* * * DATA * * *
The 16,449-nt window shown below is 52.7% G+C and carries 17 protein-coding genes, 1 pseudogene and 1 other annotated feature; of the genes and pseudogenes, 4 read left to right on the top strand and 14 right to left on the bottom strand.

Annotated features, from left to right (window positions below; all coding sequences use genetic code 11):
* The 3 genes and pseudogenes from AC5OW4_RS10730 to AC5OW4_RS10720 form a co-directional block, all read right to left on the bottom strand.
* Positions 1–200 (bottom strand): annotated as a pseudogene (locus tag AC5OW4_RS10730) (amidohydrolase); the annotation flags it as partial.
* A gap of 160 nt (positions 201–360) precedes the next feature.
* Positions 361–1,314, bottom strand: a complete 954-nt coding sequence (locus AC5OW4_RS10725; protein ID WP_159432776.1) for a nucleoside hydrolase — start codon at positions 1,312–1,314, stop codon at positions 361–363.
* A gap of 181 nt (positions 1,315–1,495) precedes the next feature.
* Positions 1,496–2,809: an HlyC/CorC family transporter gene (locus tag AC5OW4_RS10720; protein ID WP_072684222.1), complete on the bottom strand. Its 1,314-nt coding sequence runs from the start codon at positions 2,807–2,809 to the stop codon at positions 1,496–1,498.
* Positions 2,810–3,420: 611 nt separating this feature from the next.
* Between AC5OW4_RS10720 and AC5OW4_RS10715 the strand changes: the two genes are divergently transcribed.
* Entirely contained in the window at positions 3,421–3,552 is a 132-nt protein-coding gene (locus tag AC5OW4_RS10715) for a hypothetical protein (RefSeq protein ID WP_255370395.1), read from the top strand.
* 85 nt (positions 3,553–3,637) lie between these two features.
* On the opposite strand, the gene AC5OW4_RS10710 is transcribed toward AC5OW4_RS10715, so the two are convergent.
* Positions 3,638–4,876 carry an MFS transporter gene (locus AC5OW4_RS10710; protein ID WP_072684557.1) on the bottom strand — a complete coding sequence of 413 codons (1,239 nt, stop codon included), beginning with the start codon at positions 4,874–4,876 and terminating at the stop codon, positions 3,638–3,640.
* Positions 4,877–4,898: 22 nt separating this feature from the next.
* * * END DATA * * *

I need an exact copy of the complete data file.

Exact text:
The 16,449-nt window shown below is 52.7% G+C and carries 17 protein-coding genes, 1 pseudogene and 1 other annotated feature; of the genes and pseudogenes, 4 read left to right on the top strand and 14 right to left on the bottom strand.

Annotated features, from left to right (window positions below; all coding sequences use genetic code 11):
* The 3 genes and pseudogenes from AC5OW4_RS10730 to AC5OW4_RS10720 form a co-directional block, all read right to left on the bottom strand.
* Positions 1–200 (bottom strand): annotated as a pseudogene (locus tag AC5OW4_RS10730) (amidohydrolase); the annotation flags it as partial.
* A gap of 160 nt (positions 201–360) precedes the next feature.
* Positions 361–1,314, bottom strand: a complete 954-nt coding sequence (locus AC5OW4_RS10725; protein ID WP_159432776.1) for a nucleoside hydrolase — start codon at positions 1,312–1,314, stop codon at positions 361–363.
* A gap of 181 nt (positions 1,315–1,495) precedes the next feature.
* Positions 1,496–2,809: an HlyC/CorC family transporter gene (locus tag AC5OW4_RS10720; protein ID WP_072684222.1), complete on the bottom strand. Its 1,314-nt coding sequence runs from the start codon at positions 2,807–2,809 to the stop codon at positions 1,496–1,498.
* Positions 2,810–3,420: 611 nt separating this feature from the next.
* Between AC5OW4_RS10720 and AC5OW4_RS10715 the strand changes: the two genes are divergently transcribed.
* Entirely contained in the window at positions 3,421–3,552 is a 132-nt protein-coding gene (locus tag AC5OW4_RS10715) for a hypothetical protein (RefSeq protein ID WP_255370395.1), read from the top strand.
* 85 nt (positions 3,553–3,637) lie between these two features.
* On the opposite strand, the gene AC5OW4_RS10710 is transcribed toward AC5OW4_RS10715, so the two are convergent.
* Positions 3,638–4,876 carry an MFS transporter gene (locus AC5OW4_RS10710; protein ID WP_072684557.1) on the bottom strand — a complete coding sequence of 413 codons (1,239 nt, stop codon included), beginning with the start codon at positions 4,874–4,876 and terminating at the stop codon, positions 3,638–3,640.
* Positions 4,877–4,898: 22 nt separating this feature from the next.